Formerly unregulated over-the-counter derivatives will be regulated under legislation that cleared the House Financial Services Committee.
H.R. 3795, the Over-the-Counter Derivatives Markets Act of 2009, passed by a vote of 43-26. Backers say the new rules will help modernize America’s financial regulatory system by standardizing derivative swaps. Derivatives played a key role in the financial implosion of New York-based American International Group, helping to set off last year’s financial crisis.
Under the bill, transaction between “major swap participants,” would have to be cleared and must be traded on an exchange or electronic platform. The bill defines a major swap participant as anyone that maintains a substantial net position in swaps, exclusive of hedging for commercial risk, or whose positions creates such significant exposure to others that it requires monitoring.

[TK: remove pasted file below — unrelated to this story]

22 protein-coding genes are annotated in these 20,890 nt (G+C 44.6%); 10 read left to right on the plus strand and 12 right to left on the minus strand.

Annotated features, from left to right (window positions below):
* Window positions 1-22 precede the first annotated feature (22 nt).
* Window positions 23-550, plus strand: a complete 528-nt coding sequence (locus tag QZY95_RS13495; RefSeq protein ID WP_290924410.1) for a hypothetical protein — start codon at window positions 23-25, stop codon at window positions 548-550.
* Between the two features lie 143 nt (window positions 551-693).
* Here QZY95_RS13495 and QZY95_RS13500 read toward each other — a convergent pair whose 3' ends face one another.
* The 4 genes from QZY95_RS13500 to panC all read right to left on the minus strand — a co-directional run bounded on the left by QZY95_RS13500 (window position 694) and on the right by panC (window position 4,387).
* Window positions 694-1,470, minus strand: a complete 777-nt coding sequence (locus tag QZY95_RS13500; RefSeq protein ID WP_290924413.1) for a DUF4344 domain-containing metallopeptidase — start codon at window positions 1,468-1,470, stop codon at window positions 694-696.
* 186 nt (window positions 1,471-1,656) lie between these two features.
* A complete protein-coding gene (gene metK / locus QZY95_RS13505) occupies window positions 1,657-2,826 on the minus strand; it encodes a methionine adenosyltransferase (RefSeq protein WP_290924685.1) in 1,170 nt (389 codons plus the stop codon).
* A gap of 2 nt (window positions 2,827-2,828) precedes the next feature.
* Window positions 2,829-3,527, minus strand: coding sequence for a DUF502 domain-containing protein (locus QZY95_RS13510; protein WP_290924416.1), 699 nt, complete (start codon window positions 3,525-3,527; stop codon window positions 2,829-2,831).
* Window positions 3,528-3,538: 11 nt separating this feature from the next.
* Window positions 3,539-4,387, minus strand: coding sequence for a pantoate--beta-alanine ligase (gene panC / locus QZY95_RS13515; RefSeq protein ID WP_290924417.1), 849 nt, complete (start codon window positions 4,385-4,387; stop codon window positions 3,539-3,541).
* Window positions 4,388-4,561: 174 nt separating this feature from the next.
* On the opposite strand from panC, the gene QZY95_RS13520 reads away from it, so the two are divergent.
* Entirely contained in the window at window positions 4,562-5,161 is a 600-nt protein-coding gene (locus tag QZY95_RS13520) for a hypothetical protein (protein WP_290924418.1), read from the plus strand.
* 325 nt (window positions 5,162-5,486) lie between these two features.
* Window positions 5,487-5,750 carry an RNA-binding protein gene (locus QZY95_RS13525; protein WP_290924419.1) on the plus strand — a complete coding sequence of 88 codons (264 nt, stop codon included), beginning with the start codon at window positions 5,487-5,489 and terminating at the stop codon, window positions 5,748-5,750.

The legislation would split regulatory authority between the Commodity Futures Trading Commission (CFTC) and the Securities and Exchange Commission (SEC).
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